Windmill: A great addition to every low code stack

Windmill: A great addition to every low code stack
Windmill's flow editor

Originally I was just going to discuss how to set up SSO in Windmill using authentik, but I thought it made sense to introduce Windmill first, so here you go. The separate Windmill + authentik post is over here.

I recently started using Windmill (which is a combined workflow engine and app builder) in addition to my standard stack of n8n + Budibase. Building workflows is usually faster with n8n, and apps built in Budibase usually look better, but Windmill complements the two quite nicely in certain scenarios. Here are the main differences I noticed between n8n and Windmill:

Workflow building

  • n8n truly embraces the no/low code idea. It comes with a large number of pre-built integrations (called nodes) which all have a good UI, letting users start in no time after authenticating. As a result, workflows relying on these existing integrations are typically built in no time at all. While its UI is sometimes a bit slow to respond (when working with larger amounts of data or complex workflows), n8n looks better and makes it really easy to understand what's happening in a workflow with just a quick glimpse. This category is a clear win for n8n.
  • Windmill requires users to write code. Instead of pre-built integrations, there is a repository of script templates. Windmill auto-generates a UI based on variables used by these scripts when executed manually which works for developers, but can be confusing for regular users as there is limited input validation and usually no additional context. This makes Windmill scripts harder to use out of the box, but it also means any pre-built logic can be customized on the fly. Windmill workflows are also displayed in a flow diagram (shown in the screenshot at the top of this article), but I find these typically take a bit longer for me to fully understand compared to n8n. The Windmill approach also means that implementing any new logic will typically take longer.


  • Code can also be added to n8n if needed, but managing dependencies is a bit cumbersome. For example, using an npm module in a typical container environment requires users to build a new container image and change environment variables to use that module. JavaScript and Python code is supported by n8n's Code node.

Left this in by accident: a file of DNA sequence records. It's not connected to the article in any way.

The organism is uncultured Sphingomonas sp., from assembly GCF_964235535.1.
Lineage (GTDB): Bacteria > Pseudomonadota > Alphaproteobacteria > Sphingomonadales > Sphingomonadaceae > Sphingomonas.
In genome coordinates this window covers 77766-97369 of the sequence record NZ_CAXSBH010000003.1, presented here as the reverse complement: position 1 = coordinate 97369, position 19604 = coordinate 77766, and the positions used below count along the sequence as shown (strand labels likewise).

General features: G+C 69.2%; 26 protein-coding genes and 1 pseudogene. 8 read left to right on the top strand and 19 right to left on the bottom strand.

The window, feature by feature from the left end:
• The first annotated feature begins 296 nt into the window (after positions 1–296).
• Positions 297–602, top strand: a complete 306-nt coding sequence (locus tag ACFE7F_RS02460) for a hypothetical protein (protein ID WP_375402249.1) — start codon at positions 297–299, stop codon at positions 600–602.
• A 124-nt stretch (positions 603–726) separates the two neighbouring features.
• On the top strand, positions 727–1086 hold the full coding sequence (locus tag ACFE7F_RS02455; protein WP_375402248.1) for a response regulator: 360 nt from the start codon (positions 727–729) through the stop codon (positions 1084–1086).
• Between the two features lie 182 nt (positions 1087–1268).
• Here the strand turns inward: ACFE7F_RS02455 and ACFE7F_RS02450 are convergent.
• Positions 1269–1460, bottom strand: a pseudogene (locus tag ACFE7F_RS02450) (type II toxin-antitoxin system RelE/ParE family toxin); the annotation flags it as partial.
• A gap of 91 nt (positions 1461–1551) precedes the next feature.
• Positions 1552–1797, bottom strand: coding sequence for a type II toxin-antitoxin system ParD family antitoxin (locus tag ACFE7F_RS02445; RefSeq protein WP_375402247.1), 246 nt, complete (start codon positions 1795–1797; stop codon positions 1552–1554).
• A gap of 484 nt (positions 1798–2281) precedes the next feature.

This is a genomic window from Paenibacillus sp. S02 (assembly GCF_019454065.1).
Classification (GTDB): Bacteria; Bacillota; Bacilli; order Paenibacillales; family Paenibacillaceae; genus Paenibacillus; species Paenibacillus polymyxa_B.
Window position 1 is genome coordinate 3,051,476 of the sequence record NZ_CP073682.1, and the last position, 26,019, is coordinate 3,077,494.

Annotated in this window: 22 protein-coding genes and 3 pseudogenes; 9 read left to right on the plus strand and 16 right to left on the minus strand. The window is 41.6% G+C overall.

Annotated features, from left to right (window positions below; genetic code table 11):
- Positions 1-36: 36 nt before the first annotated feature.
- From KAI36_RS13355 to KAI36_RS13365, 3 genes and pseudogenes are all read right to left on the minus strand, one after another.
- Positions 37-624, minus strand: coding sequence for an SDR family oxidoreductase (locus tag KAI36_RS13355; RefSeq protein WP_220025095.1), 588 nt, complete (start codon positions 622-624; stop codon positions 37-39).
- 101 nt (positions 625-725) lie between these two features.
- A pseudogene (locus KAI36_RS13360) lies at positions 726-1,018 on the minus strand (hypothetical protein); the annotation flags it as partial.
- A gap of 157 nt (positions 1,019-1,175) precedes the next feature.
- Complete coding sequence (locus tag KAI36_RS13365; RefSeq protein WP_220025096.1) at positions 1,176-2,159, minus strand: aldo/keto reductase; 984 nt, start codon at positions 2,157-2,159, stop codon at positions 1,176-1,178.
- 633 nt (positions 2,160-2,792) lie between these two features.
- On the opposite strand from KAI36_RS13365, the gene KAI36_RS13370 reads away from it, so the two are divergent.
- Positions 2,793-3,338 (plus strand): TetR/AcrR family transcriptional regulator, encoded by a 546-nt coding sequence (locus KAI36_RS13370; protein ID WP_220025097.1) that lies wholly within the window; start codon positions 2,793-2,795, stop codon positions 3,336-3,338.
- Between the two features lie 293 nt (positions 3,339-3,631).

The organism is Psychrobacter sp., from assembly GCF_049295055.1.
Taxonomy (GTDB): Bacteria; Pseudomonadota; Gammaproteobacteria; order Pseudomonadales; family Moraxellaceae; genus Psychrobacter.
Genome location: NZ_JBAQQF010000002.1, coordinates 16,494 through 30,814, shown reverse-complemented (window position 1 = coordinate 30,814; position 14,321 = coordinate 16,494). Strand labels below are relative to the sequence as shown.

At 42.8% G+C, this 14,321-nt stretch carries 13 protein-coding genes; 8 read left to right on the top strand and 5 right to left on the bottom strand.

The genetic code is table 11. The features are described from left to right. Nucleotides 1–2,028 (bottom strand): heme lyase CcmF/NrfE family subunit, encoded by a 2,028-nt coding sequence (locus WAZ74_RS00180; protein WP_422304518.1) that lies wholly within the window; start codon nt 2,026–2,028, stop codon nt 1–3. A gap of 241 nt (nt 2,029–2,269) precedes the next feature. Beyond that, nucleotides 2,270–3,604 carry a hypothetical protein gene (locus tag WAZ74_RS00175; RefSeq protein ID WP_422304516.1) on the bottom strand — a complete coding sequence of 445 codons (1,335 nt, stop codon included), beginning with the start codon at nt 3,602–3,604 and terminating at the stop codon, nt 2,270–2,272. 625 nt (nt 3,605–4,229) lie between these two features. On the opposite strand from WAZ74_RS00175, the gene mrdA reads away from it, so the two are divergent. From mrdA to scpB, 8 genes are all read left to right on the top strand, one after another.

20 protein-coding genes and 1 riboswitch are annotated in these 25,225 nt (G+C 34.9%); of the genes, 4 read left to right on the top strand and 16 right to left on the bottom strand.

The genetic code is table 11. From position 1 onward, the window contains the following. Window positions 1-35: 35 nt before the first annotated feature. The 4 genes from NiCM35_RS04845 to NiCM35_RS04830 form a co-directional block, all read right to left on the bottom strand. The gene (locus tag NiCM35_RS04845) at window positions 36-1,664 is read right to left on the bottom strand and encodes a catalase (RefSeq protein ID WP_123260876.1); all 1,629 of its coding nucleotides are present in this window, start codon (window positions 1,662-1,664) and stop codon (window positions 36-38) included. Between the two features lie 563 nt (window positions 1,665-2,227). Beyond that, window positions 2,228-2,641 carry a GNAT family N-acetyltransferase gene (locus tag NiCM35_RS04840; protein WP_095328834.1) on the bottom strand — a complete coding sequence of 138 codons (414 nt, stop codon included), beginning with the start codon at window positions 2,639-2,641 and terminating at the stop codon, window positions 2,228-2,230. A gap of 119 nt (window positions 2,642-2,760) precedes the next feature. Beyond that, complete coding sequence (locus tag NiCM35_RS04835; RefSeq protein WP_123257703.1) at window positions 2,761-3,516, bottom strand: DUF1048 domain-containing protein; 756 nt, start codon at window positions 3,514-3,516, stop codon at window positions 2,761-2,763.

• While writing code in n8n is more of a fallback solution if there is no pre-built integration for a job, Windmill embraces code completely. Windmill's user interface is completely code-centric. Out of the box, users can manage and execute JavaScript/TypeScript, Python, Go and Bash scripts (there are also templates for running PostgreSQL queries and Docker images, but these use the above languages). UI fields for all defined input variables appear automatically. Missing dependencies are automatically installed as needed (no need to even call pip or npm). Users who enjoy writing code will appreciate the flexibility this approach provides, Windmill rocks this category.


It really depends. The memory baseline is significantly lower with Windmill. Running a single n8n instance in main mode takes about 220MB for me, while my Windmill setup with 3 workers takes considerably less (130MB). In terms of CPU usage, it's pretty much the opposite. n8n uses considerably less CPU than Windmill at idle:

docker stats for n8n vs Windmill on the same server

During the execution of a simple workflow (fetching around 32 KB of JSON data and sending it to a REST API), n8n will require a little more CPU power than Windmill. Both handle my typical use cases fairly well though.


Windmill does provide details on the memory consumption of a script which can help a lot with debugging:

The "past run" view in Windmill, showing the peak memory usage for the script

n8n requires a separate process manager (or the use of docker stats) to identify how much memory is required by a workflow execution.

In addition, Windmill shows a progress bar for each execution of a workflow (based on the current step and the total steps in a workflow). There is no difference between production and "test" runs, both can be opened at anytime and inspected:

The execution progress in Windmill

This is something n8n doesn't do for production executions. Instead, the progress of a currently running execution in n8n is indicated like so:

A running execution in n8n, showing the runtime

Manual ("test") executions on the other hand are displayed in full detail by n8n and data shows up as it comes in. This makes debugging quite fun:

A running manual execution in n8n

App building

This is a feature n8n doesn't offer out of the box, which is why I use Budibase alongside n8n. Budibase is quite new on the block but feels quite mature. Just like n8n is receives frequent upgrades and they even document the process of connecting n8n and Budibase on their website.

Windmill on the other hand comes with its own app builder. It gets the job done, but this app builder is fairly limited compared to Budibase. Just like with the workflow building part, it requires users quite often to write their own CSS code. So personally, I find the app builder more limiting than the n8n + Budibase combination, but it performs quite well - even large datasets render nicely for me. Plus, it is very simple to access data from the existing Windmill scripts and workflows.


While n8n isn't stricly open-source, its source code can still be viewed (and modified). Both n8n and Windmill can be self-hosted using a simple container setup (I shared an example n8n setup earlier over here).


The "best" solution here depends on the use case. n8n looks great and will remain my standard workflow tool, but Windmill is a great addition to the low code tool belt and I wouldn't want to miss it.